The Dutch dunes between Hoek van Holland and Zandvoort are one of the most beautiful nature reserves that the Netherlands have to offer. That’s a fact, not an opinion. Nationaal Park Hollandse Duinen is namely competing for the title ‘Most Beautiful nature reserve in the Netherlands’. And that’s exactly why I love to ride my bike there, a couple of times a week.
Unfortunately, I’m not the only one who discovered the beauty of the dunes and that’s why many people are cycling through it. Too many in my opinion. That’s why I’ve seen so many dangerous situations there, where crashes or almost-crashes happen way to often. The reason for that: too many people on a bicycle path that is too small. But because you can’t allow one group to cycle through the dunes as you prohibit the same thing for one another (or can we?), it’s best to make it at least a bit safer. Here I’ll give you 5 tips on how we can achieve that.
1) Cycle Safer: don’t ride like it’s the Tour de France!
Most of the almost-crashes in the dunes start when people try to overtake each other. That’s because there are roughly three types of cyclists who drive at different speed levels. You have the normal cyclists at normal bikes (speed: 10 – 20 km/h), you have the e-bikers (speed: 20 – 25 km/h) and you have the racers (speed: 25 – 40 km/h). You see that the different speed levels make it almost inevitable that one overtakes the other. That’s not a problem in itself, but it’s important that you are alert when you overtake someone else and aware of what you have to do when someone rings its bell and try to overtake you.
First of all, the overtaker has to respect the traffic rules. That means that you can’t overtake someone when there’s an extended white line in the middle of the bicycle path, because the view of the road is unclear and it’s dangerous to overtake another cyclist in that area.
As I said earlier, it’s a small bicycle path so if you do overtake someone in an area where there’s an extended white line you’ll take a risk that you crash into another cyclist from the other lane, because you haven’t seen him or her. I know it’s difficult to wait a bit until the extended line ends when you’re pumped up with adrenaline and try to show your mates who’s the king of the bike or because you try to break your Strava record, but keep in mind that you’re not riding the Tour de France, and it’s better not to break your season’s Strava best than breaking your bones. I mean, you don’t want to be famous for being the new ‘Sander Dekker of the dunes‘, do you?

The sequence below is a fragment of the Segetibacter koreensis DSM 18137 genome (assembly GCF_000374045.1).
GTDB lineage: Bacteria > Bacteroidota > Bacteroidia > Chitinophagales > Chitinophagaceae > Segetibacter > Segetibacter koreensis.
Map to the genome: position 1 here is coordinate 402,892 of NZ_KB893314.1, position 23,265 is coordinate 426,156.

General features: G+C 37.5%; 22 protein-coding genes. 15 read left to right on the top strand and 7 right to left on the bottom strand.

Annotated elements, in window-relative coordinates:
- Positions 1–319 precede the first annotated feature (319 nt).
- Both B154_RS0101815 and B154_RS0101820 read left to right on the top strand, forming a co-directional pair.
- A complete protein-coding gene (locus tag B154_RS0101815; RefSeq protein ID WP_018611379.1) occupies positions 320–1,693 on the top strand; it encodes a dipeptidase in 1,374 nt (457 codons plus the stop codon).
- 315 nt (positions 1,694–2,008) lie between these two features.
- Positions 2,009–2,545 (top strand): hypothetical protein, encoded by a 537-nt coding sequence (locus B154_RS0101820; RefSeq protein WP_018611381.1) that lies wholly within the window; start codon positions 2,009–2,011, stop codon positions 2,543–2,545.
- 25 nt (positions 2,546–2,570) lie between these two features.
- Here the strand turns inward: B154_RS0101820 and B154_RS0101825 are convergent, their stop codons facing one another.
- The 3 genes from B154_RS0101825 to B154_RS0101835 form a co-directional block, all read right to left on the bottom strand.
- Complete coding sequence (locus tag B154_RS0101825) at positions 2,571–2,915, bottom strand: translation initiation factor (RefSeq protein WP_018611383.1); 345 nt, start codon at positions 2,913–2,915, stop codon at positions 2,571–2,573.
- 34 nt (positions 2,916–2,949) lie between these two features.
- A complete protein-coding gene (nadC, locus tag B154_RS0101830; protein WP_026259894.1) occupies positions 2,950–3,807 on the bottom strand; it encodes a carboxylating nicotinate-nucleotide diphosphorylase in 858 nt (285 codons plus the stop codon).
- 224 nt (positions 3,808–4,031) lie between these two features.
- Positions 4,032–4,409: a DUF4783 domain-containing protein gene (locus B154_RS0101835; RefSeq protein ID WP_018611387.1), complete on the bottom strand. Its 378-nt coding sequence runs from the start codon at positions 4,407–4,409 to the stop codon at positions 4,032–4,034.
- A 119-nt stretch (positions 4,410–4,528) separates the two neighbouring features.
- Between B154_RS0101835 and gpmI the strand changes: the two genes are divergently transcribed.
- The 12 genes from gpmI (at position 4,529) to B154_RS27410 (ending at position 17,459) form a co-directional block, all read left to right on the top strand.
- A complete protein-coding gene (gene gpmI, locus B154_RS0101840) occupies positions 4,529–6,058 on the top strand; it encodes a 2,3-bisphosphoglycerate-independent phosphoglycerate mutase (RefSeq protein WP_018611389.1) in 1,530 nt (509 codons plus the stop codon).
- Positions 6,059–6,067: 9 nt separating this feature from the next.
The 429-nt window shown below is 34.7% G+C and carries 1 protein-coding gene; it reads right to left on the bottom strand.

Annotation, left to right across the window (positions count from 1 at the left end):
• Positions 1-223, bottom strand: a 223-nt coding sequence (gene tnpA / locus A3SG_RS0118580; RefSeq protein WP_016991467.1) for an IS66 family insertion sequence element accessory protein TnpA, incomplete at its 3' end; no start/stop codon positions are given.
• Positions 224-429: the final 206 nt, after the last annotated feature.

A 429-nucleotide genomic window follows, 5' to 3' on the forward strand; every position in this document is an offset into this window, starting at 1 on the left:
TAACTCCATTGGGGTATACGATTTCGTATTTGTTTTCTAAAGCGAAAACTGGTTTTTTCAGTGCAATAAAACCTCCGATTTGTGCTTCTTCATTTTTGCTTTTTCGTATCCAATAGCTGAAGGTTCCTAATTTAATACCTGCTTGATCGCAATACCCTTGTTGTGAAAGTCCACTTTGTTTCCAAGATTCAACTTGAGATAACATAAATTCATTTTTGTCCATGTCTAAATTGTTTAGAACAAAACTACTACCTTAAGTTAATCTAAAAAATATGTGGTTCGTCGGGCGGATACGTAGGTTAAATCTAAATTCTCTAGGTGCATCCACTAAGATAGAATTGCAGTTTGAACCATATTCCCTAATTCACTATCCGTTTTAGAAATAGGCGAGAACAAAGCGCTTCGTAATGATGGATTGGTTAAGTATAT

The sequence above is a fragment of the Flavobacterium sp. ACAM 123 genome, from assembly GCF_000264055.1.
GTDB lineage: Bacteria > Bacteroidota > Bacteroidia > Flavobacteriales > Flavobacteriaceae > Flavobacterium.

For the people who are overtaken it’s best to be aware that there are maniacs who think they’re driving the Tour the France and so if someone is ringing its bell, it’s better that you try to get to the right side of the road as quick as possible before they tap you and you end up taking a closer look at the Dutch asphalt.
2)Smaller groups please!
There are also many local race cycling clubs that use the dunes as their training ground and so it is not uncommon that you bump occasionally into a large group of cyclists from 10 to 20 persons. I know that it’s really cosy and great fun to ride with such a big group, but it also comes with certain types of extra danger.
Most of the time, large groups of cyclists are riding with more speed than individuals. That’s because you use less energy when driving close behind someone and it’s easy to speed up a bit. But when you’re in such a large group it’s like driving in a train full of cyclists that can easily push other cyclists of the path and trains have a higher risk to get involved in crashes. That’s mainly because the bicycle paths in the dunes are not fit to such large groups who ride with such speed.
Furthermore, it can cause aggression in other users of the road, because of the large amount of space they use, which we have seen last week. Therefore, I think it’s best that you’ll drive with a maximum of 5 riders per group for your own and others safety.